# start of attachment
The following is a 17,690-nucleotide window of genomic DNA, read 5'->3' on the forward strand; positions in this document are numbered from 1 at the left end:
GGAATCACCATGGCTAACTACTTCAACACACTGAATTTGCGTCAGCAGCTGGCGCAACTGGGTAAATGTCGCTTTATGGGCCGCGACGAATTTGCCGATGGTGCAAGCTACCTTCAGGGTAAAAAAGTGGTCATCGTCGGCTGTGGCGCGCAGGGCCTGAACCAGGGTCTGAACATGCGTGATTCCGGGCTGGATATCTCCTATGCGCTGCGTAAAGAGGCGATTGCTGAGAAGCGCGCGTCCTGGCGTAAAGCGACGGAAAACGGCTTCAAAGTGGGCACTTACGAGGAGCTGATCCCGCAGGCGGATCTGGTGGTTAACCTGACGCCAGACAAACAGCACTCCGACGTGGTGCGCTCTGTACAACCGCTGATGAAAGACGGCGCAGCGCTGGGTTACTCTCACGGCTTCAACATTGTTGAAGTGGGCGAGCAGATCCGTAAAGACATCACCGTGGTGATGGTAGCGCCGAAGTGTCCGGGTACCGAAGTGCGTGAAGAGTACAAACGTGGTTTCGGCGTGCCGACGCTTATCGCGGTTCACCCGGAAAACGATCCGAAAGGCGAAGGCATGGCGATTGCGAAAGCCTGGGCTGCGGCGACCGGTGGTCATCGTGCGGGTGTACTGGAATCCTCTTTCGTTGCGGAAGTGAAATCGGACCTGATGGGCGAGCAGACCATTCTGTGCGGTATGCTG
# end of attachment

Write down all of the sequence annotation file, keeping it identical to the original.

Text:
The following is a 17,690-nucleotide window of genomic DNA, read 5'->3' on the forward strand; positions in this document are numbered from 1 at the left end:
GGAATCACCATGGCTAACTACTTCAACACACTGAATTTGCGTCAGCAGCTGGCGCAACTGGGTAAATGTCGCTTTATGGGCCGCGACGAATTTGCCGATGGTGCAAGCTACCTTCAGGGTAAAAAAGTGGTCATCGTCGGCTGTGGCGCGCAGGGCCTGAACCAGGGTCTGAACATGCGTGATTCCGGGCTGGATATCTCCTATGCGCTGCGTAAAGAGGCGATTGCTGAGAAGCGCGCGTCCTGGCGTAAAGCGACGGAAAACGGCTTCAAAGTGGGCACTTACGAGGAGCTGATCCCGCAGGCGGATCTGGTGGTTAACCTGACGCCAGACAAACAGCACTCCGACGTGGTGCGCTCTGTACAACCGCTGATGAAAGACGGCGCAGCGCTGGGTTACTCTCACGGCTTCAACATTGTTGAAGTGGGCGAGCAGATCCGTAAAGACATCACCGTGGTGATGGTAGCGCCGAAGTGTCCGGGTACCGAAGTGCGTGAAGAGTACAAACGTGGTTTCGGCGTGCCGACGCTTATCGCGGTTCACCCGGAAAACGATCCGAAAGGCGAAGGCATGGCGATTGCGAAAGCCTGGGCTGCGGCGACCGGTGGTCATCGTGCGGGTGTACTGGAATCCTCTTTCGTTGCGGAAGTGAAATCGGACCTGATGGGCGAGCAGACCATTCTGTGCGGTATGCTG